SELLING IGNORANCE "When you sell your expertise--whether to a boss, a client, or even a friend--you have a limited repertoire. On the other hand, when you sell your ignorance, when you sell your desire to learn about something, to create and explore and navigate paths to knowledge--when you sell your curiosity--you sell from a bucket that's infinitely deep, that represents an unlimited repertoire.

"My expertise has always been my ignorance--my admission and my acceptance of not knowing. My work comes from questions, not from answers."

ACCESS GUIDES STORY "For example, in 1980 I moved to Los Angeles. I was in a state close to unemployment and in a full state of disorientation. Unable to find my way around, and seeing that L.A. was about to celebrate its bicentennial, I decided to do my own guidebook to access everything I wanted to know about the city for myself. I was completely unable to find a publisher or a distributor for the book. Because of those failures, I was backed into forming my own publishing company and selling the books out of the back of my car.

"After analyzing many guides, I realized that all I really wanted to know was where I was at any moment and what was around me. When you're visiting a city, either you are someplace or you're going someplace. If you are someplace, you want to see what's around you. If you're going someplace, you want to know what you'll pass by. Those wants led to the organization of the book. To describe it in a sentence, one could say I mix up the pieces as they exist in a traditional guidebook and put them next to one another as they exist in the city. The format involves the use of color to categorize text: red for restaurants; black for narrative, museums, and shops; green for parks, gardens, and piers. Each city is divided into areas, with brief entries on the topics listed, organized according to their location and proximity to each other. The books were successful. Access Guides have now been published for about 30 cities.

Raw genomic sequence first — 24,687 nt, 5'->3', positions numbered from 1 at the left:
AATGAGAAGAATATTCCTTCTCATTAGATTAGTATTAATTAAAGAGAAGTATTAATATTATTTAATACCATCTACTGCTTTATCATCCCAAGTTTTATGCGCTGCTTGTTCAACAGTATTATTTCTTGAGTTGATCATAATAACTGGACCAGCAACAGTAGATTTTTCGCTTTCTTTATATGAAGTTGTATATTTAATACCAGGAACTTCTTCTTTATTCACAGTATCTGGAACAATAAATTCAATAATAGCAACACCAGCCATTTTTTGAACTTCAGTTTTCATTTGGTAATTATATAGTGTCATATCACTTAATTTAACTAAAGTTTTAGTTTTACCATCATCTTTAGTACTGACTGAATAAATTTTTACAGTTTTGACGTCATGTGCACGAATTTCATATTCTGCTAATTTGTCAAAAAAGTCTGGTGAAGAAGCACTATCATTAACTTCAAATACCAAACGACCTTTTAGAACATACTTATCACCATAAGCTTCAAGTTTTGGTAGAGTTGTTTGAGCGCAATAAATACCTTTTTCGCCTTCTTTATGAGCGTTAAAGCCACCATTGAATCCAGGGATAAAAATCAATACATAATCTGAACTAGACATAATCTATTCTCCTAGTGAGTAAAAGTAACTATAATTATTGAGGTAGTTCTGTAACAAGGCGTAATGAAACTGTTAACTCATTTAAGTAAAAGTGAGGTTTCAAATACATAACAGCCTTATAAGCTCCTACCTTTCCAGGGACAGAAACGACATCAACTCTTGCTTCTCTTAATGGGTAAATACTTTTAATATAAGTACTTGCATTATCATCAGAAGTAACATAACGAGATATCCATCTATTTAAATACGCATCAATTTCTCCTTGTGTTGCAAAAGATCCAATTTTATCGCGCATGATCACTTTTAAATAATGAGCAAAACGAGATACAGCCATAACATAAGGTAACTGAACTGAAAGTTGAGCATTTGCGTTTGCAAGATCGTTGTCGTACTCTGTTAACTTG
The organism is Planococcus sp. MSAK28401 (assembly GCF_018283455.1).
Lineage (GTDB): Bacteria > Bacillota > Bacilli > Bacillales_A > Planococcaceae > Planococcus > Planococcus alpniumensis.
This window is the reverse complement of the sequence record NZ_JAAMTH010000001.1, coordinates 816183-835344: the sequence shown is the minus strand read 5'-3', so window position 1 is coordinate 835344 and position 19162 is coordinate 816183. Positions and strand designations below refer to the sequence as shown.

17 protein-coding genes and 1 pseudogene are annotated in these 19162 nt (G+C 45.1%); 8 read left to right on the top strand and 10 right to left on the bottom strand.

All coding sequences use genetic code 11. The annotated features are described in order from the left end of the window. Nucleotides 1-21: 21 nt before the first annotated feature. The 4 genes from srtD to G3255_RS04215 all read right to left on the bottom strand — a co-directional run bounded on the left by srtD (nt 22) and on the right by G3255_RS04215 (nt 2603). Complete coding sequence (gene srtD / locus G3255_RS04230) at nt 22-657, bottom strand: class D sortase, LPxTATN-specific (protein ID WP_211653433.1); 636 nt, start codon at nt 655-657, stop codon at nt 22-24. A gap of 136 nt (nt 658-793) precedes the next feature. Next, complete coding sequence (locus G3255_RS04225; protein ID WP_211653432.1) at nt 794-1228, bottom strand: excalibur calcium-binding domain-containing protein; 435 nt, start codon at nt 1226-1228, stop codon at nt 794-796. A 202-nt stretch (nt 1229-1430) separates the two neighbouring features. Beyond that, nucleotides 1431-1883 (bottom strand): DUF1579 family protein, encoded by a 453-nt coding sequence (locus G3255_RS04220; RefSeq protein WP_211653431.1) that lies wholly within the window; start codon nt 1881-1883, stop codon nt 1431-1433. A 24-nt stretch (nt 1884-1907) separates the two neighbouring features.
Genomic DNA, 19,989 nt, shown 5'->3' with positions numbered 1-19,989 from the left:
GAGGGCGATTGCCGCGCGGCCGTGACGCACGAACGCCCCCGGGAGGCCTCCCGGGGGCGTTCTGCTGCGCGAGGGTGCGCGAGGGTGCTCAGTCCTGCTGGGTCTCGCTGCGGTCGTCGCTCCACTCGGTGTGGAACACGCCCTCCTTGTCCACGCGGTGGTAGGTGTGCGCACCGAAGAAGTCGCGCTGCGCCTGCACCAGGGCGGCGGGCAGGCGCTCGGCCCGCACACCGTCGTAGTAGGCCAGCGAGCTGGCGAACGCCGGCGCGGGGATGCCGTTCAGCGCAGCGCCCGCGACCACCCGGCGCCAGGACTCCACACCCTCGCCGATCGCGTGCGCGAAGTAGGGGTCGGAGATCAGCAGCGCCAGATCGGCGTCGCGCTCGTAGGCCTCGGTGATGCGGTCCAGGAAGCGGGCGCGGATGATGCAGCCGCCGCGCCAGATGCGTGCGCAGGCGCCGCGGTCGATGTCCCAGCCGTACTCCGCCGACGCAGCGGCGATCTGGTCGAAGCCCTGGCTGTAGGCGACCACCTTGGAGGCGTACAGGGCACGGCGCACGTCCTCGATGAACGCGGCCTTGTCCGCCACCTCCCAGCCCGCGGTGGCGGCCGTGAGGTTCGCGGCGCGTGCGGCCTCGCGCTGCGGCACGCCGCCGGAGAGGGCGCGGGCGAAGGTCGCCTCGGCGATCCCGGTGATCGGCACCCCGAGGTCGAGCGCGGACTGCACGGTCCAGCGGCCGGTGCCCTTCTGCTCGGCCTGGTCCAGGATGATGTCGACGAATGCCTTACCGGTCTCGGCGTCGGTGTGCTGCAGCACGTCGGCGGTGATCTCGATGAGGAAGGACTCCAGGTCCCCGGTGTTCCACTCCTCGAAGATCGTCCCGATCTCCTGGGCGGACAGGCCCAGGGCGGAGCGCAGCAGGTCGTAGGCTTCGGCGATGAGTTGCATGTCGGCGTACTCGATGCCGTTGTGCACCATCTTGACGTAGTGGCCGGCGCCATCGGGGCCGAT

"Ultimately, the simple difference between my guidebook and others is that mine is the guidebook I'd like to have. Just as my conferences are the kind I'd like to go to. I absolutely trust indulging myself. I trust the fact that I'm a dumb-ass and that if I like something and understand something, probably other people will, too. Maybe they won't, but I still do it for me. Most people don't let themselves do that, because in our society, it's not appropriate to say you're indulgent. That's one of the personality characteristics that are politically incorrect. So you're not allowed to say, 'I indulge myself.' You're not allowed to say, 'I'm terrified because I don't understand.' And at the other extreme, you're not allowed to say, 'I'm confident'--because then people say you're arrogant. So the operative terms that actually allow for the production of creative work--terror, confidence, and indulgence--are no-no's, and they're no-no's from grade one in school."